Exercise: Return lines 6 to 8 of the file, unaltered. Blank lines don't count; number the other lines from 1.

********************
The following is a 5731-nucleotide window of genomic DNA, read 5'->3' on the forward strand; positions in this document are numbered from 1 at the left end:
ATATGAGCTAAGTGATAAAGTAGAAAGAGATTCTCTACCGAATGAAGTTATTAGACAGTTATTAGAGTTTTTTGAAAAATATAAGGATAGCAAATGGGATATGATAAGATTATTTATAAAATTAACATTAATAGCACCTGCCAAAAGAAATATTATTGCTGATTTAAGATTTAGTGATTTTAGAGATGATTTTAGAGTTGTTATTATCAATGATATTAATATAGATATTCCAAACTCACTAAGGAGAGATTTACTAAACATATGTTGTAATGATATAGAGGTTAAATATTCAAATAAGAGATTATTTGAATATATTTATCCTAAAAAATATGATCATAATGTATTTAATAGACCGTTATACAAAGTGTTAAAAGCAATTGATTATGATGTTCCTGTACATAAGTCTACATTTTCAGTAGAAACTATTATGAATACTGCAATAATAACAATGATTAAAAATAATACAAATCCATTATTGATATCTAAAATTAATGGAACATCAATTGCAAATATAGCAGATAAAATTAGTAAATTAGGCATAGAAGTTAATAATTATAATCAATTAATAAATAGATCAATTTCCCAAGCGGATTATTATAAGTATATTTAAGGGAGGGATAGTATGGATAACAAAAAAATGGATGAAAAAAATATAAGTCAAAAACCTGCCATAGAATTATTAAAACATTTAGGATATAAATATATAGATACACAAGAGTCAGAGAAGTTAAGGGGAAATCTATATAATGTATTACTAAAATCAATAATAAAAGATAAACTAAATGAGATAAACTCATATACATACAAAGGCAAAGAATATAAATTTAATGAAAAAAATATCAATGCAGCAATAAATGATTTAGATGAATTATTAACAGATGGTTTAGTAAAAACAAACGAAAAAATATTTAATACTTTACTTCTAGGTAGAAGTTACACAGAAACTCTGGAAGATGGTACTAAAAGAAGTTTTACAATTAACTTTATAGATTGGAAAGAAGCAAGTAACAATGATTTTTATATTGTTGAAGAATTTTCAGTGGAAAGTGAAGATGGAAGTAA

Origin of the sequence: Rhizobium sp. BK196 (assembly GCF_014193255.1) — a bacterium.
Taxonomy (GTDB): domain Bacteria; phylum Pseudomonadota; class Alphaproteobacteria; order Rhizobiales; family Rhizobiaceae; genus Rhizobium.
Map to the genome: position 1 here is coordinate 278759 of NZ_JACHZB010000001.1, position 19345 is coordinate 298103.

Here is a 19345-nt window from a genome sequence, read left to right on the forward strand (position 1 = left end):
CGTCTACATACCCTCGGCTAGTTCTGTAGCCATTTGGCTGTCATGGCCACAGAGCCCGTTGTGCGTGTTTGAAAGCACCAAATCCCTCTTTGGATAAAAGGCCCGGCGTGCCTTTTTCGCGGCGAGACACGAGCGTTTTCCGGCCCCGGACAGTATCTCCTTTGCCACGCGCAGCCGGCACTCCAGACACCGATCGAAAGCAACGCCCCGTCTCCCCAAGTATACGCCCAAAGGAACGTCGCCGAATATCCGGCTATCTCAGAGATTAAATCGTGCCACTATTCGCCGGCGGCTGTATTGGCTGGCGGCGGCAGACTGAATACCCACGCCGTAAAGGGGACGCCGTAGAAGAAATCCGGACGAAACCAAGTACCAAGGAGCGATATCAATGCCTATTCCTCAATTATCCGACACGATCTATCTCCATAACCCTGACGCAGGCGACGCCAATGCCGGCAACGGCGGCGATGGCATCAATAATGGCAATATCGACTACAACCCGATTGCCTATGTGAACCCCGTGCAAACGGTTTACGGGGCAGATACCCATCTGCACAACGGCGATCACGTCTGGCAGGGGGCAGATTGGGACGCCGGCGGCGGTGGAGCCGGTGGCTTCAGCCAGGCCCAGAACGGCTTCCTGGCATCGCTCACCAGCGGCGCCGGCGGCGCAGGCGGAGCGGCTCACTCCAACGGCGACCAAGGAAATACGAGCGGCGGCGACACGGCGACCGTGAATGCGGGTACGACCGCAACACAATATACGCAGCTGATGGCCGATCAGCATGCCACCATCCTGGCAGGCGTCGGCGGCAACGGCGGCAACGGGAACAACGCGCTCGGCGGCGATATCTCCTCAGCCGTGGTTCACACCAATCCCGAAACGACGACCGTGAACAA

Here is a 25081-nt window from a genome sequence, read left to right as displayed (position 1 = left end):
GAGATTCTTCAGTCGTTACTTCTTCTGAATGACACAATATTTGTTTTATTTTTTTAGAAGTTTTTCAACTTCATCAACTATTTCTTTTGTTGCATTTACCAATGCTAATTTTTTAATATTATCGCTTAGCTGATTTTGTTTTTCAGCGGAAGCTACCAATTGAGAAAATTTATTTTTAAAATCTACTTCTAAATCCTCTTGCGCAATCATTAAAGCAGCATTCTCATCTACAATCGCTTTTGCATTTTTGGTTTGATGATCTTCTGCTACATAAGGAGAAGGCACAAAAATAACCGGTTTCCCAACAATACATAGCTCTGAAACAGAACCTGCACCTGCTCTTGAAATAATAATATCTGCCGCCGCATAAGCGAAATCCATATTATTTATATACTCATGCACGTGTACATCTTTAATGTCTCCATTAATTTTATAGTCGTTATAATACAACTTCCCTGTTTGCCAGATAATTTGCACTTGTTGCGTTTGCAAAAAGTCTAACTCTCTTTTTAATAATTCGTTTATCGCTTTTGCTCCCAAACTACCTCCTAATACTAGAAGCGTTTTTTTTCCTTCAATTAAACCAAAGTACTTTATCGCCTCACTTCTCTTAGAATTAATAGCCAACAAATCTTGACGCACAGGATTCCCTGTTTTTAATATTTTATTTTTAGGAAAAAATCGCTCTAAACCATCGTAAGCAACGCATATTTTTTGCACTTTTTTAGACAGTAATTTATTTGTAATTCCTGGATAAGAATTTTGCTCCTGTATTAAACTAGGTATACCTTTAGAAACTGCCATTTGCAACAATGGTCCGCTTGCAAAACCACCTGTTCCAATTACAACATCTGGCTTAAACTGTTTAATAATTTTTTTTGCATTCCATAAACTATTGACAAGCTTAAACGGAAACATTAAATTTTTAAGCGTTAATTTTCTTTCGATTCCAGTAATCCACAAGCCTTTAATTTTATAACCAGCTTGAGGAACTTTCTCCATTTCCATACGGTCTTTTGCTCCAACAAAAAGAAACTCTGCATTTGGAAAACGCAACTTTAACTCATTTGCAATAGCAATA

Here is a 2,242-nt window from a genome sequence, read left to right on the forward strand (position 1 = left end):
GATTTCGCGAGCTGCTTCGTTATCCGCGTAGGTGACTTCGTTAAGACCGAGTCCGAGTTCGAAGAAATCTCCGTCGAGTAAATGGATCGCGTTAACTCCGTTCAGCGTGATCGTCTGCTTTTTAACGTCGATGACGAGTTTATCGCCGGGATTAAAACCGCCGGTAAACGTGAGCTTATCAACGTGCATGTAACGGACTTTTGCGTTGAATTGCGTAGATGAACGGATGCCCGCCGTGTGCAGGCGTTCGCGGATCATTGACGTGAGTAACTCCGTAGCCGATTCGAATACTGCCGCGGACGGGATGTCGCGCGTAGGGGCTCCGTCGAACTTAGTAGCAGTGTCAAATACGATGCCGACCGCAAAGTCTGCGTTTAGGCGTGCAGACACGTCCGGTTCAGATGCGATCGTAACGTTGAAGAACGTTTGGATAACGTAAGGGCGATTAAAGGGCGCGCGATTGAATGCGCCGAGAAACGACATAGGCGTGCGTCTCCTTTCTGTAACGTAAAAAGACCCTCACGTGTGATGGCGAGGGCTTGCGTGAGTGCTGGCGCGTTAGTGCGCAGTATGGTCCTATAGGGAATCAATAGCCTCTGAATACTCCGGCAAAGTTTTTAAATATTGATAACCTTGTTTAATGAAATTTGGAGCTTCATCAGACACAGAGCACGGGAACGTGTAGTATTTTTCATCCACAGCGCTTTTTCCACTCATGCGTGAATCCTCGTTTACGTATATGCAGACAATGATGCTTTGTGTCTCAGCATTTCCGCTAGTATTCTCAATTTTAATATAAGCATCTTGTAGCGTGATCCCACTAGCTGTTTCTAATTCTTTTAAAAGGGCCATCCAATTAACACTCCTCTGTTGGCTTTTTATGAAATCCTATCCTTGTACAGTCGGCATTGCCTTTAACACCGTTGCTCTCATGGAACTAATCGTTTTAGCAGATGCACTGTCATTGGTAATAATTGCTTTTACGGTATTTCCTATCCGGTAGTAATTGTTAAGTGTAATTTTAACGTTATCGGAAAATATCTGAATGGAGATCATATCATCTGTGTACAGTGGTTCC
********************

Here is a 19345-nt window from a genome sequence, read left to right on the forward strand (position 1 = left end):
CGTCTACATACCCTCGGCTAGTTCTGTAGCCATTTGGCTGTCATGGCCACAGAGCCCGTTGTGCGTGTTTGAAAGCACCAAATCCCTCTTTGGATAAAAGGCCCGGCGTGCCTTTTTCGCGGCGAGACACGAGCGTTTTCCGGCCCCGGACAGTATCTCCTTTGCCACGCGCAGCCGGCACTCCAGACACCGATCGAAAGCAACGCCCCGTCTCCCCAAGTATACGCCCAAAGGAACGTCGCCGAATATCCGGCTATCTCAGAGATTAAATCGTGCCACTATTCGCCGGCGGCTGTATTGGCTGGCGGCGGCAGACTGAATACCCACGCCGTAAAGGGGACGCCGTAGAAGAAATCCGGACGAAACCAAGTACCAAGGAGCGATATCAATGCCTATTCCTCAATTATCCGACACGATCTATCTCCATAACCCTGACGCAGGCGACGCCAATGCCGGCAACGGCGGCGATGGCATCAATAATGGCAATATCGACTACAACCCGATTGCCTATGTGAACCCCGTGCAAACGGTTTACGGGGCAGATACCCATCTGCACAACGGCGATCACGTCTGGCAGGGGGCAGATTGGGACGCCGGCGGCGGTGGAGCCGGTGGCTTCAGCCAGGCCCAGAACGGCTTCCTGGCATCGCTCACCAGCGGCGCCGGCGGCGCAGGCGGAGCGGCTCACTCCAACGGCGACCAAGGAAATACGAGCGGCGGCGACACGGCGACCGTGAATGCGGGTACGACCGCAACACAATATACGCAGCTGATGGCCGATCAGCATGCCACCATCCTGGCAGGCGTCGGCGGCAACGGCGGCAACGGGAACAACGCGCTCGGCGGCGATATCTCCTCAGCCGTGGTTCACACCAATCCCGAAACGACGACCGTGAACAA

Here is a 25081-nt window from a genome sequence, read left to right as displayed (position 1 = left end):